Ex-HS Basketball Players Sue in Attempt to Return

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The Commercial Appeal (Memphis, Tennessee)


KNOXVILLE - Two former Sevier County High School basketball players are fighting to re-enroll and rejoin the team after the dismissal of aggravated rape charges filed against them amid controversy over a violent hazing by members of another basketball team.

Attorneys Patrick Looper and Patrick Slaughter have filed legal action in U.S. District Court on behalf of two high school juniors who were charged with aggravated rape last year in what court records suggest was an act of horseplay against another SCHS male student that netted the alleged victim no serious injuries.

The charges came as another rape case involving high school basketball players from Ooltewah, Tenn., was garnering headlines across the nation. The charges were quietly dropped just three months after the SCHS players were kicked out of school and off the team.

The details of the incident between the SCHS players and the alleged victim, who is not identified in any pleadings, remain largely hidden. But a transcript filed in the federal case shows the special judge who presided over the players' case concluded it was horseplay run amok.

"I don't think there was any malice intent ... you all had suffered for the bad choice that was made," Special Judge Kenneth Bailey Jr. said as he approved the dismissal of the rape charges.

That transcript shows Sevier County prosecutor Rolfe Straussfogel and Brian Delius, who was representing the two boys in the criminal case, appeared before Bailey in December and announced the charges were being dropped.

He made no such statement at the secret December hearing. Bailey acknowledged the presence of the alleged victim and his parents at the hearing and lauded them for being cooperative with the state.

Part of the deal, though, was that the boys would agree to stay away from the alleged victim and to walk away from their studies and team at SCHS, the transcript showed. The Sevier County Board of Education had agreed to allow the boys to enroll at one of the county's other high schools.

Bailey later ordered all records in the case expunged. The players, through their parents, then sought to re-enroll at SCHS, where the victim was still a student.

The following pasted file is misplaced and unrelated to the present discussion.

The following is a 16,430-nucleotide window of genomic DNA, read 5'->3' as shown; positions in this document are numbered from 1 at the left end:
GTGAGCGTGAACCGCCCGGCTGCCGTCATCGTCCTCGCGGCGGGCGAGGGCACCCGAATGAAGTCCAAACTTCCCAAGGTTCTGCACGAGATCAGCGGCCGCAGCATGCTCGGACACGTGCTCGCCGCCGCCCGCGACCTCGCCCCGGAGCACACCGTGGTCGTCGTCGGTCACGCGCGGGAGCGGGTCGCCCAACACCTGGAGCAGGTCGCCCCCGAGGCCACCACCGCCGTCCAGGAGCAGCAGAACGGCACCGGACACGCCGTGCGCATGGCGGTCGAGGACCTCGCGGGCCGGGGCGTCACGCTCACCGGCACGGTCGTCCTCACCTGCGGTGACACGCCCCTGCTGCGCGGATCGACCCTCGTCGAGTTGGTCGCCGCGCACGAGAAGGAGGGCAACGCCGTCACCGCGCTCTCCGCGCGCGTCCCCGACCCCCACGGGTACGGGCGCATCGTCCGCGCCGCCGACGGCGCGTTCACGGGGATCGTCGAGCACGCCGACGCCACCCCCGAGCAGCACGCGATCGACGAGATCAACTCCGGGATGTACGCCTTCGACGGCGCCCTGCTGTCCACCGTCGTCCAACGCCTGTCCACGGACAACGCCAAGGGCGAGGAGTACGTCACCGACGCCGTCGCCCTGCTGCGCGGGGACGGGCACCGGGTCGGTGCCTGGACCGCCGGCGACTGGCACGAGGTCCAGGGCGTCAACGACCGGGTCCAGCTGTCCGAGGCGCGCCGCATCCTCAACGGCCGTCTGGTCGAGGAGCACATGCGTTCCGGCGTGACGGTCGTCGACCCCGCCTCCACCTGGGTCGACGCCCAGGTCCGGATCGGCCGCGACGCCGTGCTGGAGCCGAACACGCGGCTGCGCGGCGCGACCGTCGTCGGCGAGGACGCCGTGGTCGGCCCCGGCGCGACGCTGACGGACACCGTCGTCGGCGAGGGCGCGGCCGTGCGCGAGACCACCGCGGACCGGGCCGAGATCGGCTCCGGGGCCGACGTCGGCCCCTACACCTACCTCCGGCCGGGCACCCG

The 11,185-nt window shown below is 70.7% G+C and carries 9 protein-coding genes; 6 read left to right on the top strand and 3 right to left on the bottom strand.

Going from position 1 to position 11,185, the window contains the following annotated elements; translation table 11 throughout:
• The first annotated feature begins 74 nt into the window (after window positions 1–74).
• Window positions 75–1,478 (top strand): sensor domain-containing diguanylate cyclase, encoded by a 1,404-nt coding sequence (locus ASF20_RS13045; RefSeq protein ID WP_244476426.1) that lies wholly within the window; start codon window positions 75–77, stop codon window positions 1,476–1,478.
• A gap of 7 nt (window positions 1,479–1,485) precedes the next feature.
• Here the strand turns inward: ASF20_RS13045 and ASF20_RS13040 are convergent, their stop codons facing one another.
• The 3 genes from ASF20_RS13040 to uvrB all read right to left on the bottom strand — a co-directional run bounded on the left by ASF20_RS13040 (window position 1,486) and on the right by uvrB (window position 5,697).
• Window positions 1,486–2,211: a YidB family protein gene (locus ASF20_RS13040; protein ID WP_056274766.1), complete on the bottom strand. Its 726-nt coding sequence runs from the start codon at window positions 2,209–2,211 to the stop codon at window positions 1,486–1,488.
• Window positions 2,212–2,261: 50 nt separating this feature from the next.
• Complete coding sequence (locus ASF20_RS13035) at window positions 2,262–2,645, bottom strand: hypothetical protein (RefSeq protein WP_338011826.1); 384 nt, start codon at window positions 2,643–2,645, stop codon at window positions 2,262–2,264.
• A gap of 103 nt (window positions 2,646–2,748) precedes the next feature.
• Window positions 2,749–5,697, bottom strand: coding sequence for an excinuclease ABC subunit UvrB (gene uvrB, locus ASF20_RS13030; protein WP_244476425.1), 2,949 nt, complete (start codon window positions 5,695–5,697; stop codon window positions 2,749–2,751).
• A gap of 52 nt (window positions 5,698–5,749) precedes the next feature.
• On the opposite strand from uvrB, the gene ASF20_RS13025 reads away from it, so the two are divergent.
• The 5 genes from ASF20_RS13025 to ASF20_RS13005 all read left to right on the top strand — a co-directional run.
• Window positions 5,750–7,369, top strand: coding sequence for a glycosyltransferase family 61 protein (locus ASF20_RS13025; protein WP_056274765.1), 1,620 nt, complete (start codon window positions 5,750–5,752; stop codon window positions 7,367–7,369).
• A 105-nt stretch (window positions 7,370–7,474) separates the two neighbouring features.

School officials refused the request. Attorneys Looper and Slaughter filed the federal action against the Sevier County Board of Education and Superintendent Jack Parton in February to force the system to let the boys back in school and on the SCHS team.

As soon as prosecutor Straussfogel heard about the lawsuit, court records show, he told Looper he wanted a signed restraining order barring the boys from re-enrolling at SCHS.Attorney Chris McCarty, who represents the school system, fired back that the boys and their parents were trying to have their "cake and eat it, too" - agreeing not to re-enroll at SCHS as part of the dismissal of the charges against them and then suing to re-enroll.

Senior Judge Leon Jordan has already held one hearing and has set another one in May. McCarty tried to persuade Jordan to hide records about the juvenile case from the public and to hold hearings in secret, according to federal court records. Jordan refused.

The SCHS players were arrested in the September incident at the same time controversy was swirling around a violent hazing in December 2015 of a freshman Ooltewah basketball player by three older teammates at a cabin in Gatlinburg where the Ooltewah High School team was staying during a tournament. The victim in that case required emergency surgery after older teammates held him down and assaulted him with a pool cue.

Those players were convicted around the same time as the SCHS players' arrest. By then, though, the Ooltewah case was mired in a high-profile controversy over the inaction of that school's coaching staff and administrators and a perjury charge filed against a Gatlinburg detective.

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April 14, 2017


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